Thursday, October 18, 2007
Heart murmurs are often misunderstood

By Anthony Policastro, M.D

This week's lesson will be on physics. That should be a clear sign to everyone who hates physics to stop reading at this point. I will add to the desire to stop reading by being specific. The lesson is on fluid dynamics. Any type of fluid flowing through a system makes noise. The faster the flow, the louder is the noise because rapid flow is more turbulent. The smaller the tube, the louder is the noise because small passageways increase the loudness of noise. This same principle applies to blood flow in the human body. When it is turbulent, it makes noise. When the passageway is narrow, it makes noise. The best example of this is taking blood pressure. When a blood pressure cuff is blown up, it stops the blood flow. Therefore, no noise is present. When the pressure is released the blood starts to flow. However, the artery is partially blocked by the inflated cuff. Thus the flowing blood makes noise. That is the upper number we use for blood pressure. At that number the blood begins to flow. Once the pressure in the cuff drops to a low level, there is no longer any partial blockage to the blood flow. Therefore, the noise stops. That is the lower number that we use. The same principle applies when listening to the blood flow in the heart. All blood flow makes some kind of noise. Therefore, all people have noisy blood flow through the heart. The problem is that our stethoscopes are not able to hear that blood flow. Some of it is related to the fact that stethoscopes are not perfect instruments. There is something called a phonocardiogram. It is a microphone placed on the chest. It listens to an amplified sound of blood flow through the heart. With this instrument, the blood flow can be heard in everyone's heart. The second reason that we cannot hear the blood flow in everyone's heart is that the chest wall is in the way - it muffles the sound. For those two reasons, we cannot hear the blood flow in most people's chests. Children are a little different. Because their chest wall is so thin, we can more easily hear the blood flow. We can hear it in about 20% of children. When we hear normal blood flow through a normal heart, we call it a functional heart murmur or an innocent heart murmur. It is important to remember that it is caused by normal blood flowing through a normal heart making a lot of noise. There is nothing wrong with the heart. I have seen many pediatric patients with functional murmurs. It is so common that I hear one almost every day. Sometimes, I ask parents if they have been told that their child has a heart murmur. When I ask them what they have been told, it is interesting to see their understanding. They know their child has a heart murmur and have been told that it is nothing to worry about. Unfortunately, their interpretation is that their child has mild heart disease. I explain that their child has a normal heart with normal blood flow. The blood is just making a lot of noise. There is nothing to worry about and no need to restrict the child's activities. The noise is nothing more than simple fluid dynamics at work. That is a good lesson to take home.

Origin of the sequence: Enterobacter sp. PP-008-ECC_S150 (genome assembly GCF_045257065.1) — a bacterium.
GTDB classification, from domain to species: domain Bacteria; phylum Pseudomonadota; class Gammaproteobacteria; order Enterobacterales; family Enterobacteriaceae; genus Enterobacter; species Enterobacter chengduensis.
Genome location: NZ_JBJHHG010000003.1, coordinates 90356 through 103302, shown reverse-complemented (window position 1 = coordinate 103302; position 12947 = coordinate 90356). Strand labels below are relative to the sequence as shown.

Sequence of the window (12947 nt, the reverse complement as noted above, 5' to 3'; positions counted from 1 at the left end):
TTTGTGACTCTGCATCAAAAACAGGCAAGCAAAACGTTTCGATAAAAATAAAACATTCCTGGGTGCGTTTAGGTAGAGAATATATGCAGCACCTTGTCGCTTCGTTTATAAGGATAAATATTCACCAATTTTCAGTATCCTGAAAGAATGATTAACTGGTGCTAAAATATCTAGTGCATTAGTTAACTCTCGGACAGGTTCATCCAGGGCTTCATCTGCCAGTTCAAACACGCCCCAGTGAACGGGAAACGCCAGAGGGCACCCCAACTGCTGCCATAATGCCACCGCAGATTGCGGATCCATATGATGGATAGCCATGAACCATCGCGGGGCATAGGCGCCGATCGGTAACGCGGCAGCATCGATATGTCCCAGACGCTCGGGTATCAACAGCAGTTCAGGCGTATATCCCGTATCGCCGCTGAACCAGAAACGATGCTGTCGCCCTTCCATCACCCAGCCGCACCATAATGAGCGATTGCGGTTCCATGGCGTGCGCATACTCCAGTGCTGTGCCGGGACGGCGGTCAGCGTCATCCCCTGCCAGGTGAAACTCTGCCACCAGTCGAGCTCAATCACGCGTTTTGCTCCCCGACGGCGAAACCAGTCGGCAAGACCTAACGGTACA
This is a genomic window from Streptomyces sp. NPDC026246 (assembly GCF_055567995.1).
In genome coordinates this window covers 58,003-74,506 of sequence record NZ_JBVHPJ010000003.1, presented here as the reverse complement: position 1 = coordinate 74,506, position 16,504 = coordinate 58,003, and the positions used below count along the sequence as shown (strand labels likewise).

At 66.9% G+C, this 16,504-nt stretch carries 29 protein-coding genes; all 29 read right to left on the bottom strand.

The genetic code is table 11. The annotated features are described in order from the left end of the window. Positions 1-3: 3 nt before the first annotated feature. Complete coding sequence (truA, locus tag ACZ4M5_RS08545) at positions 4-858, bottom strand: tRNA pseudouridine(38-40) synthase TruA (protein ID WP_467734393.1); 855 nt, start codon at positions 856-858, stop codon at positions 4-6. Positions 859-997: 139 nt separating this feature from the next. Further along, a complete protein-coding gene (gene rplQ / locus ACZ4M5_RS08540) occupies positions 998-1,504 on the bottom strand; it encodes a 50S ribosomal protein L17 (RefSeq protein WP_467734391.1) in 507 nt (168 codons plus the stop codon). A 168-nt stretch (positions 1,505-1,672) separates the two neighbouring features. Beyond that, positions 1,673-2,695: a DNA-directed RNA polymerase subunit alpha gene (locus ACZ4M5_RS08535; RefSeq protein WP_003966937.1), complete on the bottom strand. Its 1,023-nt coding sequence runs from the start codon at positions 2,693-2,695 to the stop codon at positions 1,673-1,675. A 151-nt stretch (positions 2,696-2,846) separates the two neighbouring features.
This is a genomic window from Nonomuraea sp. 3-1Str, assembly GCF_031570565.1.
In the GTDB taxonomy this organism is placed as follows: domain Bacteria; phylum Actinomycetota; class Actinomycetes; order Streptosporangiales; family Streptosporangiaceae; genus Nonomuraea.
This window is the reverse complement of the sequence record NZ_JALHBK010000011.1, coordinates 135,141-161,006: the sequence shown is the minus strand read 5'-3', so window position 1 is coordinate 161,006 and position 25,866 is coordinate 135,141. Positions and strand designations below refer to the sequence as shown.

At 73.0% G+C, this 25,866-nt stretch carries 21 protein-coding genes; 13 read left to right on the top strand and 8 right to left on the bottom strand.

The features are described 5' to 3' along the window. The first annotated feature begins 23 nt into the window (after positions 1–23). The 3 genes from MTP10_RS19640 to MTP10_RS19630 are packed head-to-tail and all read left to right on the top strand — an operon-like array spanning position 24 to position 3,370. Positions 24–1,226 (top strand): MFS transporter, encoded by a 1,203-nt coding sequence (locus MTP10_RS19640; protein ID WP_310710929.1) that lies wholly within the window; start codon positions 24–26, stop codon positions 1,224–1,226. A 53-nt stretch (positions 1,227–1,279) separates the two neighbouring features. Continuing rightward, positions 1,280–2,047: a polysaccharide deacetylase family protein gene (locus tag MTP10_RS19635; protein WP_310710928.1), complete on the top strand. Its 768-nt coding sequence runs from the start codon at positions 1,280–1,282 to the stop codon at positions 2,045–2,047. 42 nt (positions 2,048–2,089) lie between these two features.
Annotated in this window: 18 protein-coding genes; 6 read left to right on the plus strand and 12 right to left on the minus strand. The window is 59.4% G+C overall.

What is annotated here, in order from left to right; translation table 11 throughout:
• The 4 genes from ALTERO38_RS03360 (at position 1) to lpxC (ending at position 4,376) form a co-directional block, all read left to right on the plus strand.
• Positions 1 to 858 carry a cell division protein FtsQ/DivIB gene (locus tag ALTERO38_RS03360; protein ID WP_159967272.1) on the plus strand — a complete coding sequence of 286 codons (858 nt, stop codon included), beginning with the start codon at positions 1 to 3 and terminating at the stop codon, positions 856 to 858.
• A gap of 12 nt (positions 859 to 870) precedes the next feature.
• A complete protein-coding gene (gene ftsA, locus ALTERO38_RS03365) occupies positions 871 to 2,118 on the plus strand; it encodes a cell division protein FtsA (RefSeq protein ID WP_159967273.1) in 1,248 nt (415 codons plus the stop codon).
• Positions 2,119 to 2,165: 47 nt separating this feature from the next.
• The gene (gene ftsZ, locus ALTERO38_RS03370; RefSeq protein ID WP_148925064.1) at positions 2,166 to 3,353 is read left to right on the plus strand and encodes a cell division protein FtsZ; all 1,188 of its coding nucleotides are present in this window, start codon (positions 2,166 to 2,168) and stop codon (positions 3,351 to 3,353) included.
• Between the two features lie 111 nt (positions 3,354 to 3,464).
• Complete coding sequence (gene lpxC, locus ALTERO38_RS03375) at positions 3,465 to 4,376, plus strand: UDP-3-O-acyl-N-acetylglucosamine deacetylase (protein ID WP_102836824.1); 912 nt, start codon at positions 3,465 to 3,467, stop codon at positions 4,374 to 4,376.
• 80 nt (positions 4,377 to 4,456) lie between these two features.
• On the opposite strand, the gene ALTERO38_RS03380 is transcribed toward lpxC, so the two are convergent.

Nanticoke offers Help for people with lymphedema
Millions of Americans suffer from lymphedema or edema of the arms, legs, trunk or reproductive organs and have not received treatment. The term "edema" refers to an excessive amount of fluid in tissues or organs of the body resulting in swelling. Lymphedema is the swelling of subcutaneous tissue and skin as a result of the malfunction of the lymphatic system. There are two types of lymphedema:
  • Primary - develops when lymphatic vessels are missing or impaired (a rare inherited condition that can present itself at any point in the patient's life).
  • Secondary - develops when lymphatic vessels are damaged or lymph nodes are removed (a result of physical damage or interruption of the lymph system).
  • Being diagnosed with lymphedema is a life-altering event. Suddenly your body doesn't function like it did before. It doesn't look or feel the same. Your self-image and interactions with others may change. You can't do things like you used to. Activities you took for granted may now be difficult or even dangerous. If you or someone you know suffers from lymphedema, there are answers. Contact Nanticoke Health Services at Herring Run, 629-6614, for further information.